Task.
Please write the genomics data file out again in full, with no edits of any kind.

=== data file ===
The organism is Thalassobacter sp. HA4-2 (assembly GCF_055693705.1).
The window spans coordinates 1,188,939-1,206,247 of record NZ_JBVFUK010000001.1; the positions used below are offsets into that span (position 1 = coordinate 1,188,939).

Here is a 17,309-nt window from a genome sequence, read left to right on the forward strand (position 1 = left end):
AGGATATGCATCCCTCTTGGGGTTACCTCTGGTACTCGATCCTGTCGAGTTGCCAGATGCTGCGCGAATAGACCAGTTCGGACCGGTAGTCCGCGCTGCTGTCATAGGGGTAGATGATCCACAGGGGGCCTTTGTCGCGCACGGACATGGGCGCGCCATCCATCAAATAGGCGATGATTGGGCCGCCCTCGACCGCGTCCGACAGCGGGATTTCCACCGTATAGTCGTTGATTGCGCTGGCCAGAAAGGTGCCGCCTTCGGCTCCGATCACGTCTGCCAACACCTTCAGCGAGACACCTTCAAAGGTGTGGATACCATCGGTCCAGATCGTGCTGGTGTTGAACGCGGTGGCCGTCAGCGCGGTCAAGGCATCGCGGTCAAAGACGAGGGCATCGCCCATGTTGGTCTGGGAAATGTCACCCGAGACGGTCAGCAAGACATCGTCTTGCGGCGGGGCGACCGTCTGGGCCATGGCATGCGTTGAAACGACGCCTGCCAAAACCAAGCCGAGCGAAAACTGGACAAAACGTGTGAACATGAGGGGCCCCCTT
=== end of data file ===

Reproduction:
The organism is Thalassobacter sp. HA4-2 (assembly GCF_055693705.1).
The window spans coordinates 1,188,939-1,206,247 of record NZ_JBVFUK010000001.1; the positions used below are offsets into that span (position 1 = coordinate 1,188,939).

Here is a 17,309-nt window from a genome sequence, read left to right on the forward strand (position 1 = left end):
AGGATATGCATCCCTCTTGGGGTTACCTCTGGTACTCGATCCTGTCGAGTTGCCAGATGCTGCGCGAATAGACCAGTTCGGACCGGTAGTCCGCGCTGCTGTCATAGGGGTAGATGATCCACAGGGGGCCTTTGTCGCGCACGGACATGGGCGCGCCATCCATCAAATAGGCGATGATTGGGCCGCCCTCGACCGCGTCCGACAGCGGGATTTCCACCGTATAGTCGTTGATTGCGCTGGCCAGAAAGGTGCCGCCTTCGGCTCCGATCACGTCTGCCAACACCTTCAGCGAGACACCTTCAAAGGTGTGGATACCATCGGTCCAGATCGTGCTGGTGTTGAACGCGGTGGCCGTCAGCGCGGTCAAGGCATCGCGGTCAAAGACGAGGGCATCGCCCATGTTGGTCTGGGAAATGTCACCCGAGACGGTCAGCAAGACATCGTCTTGCGGCGGGGCGACCGTCTGGGCCATGGCATGCGTTGAAACGACGCCTGCCAAAACCAAGCCGAGCGAAAACTGGACAAAACGTGTGAACATGAGGGGCCCCCTT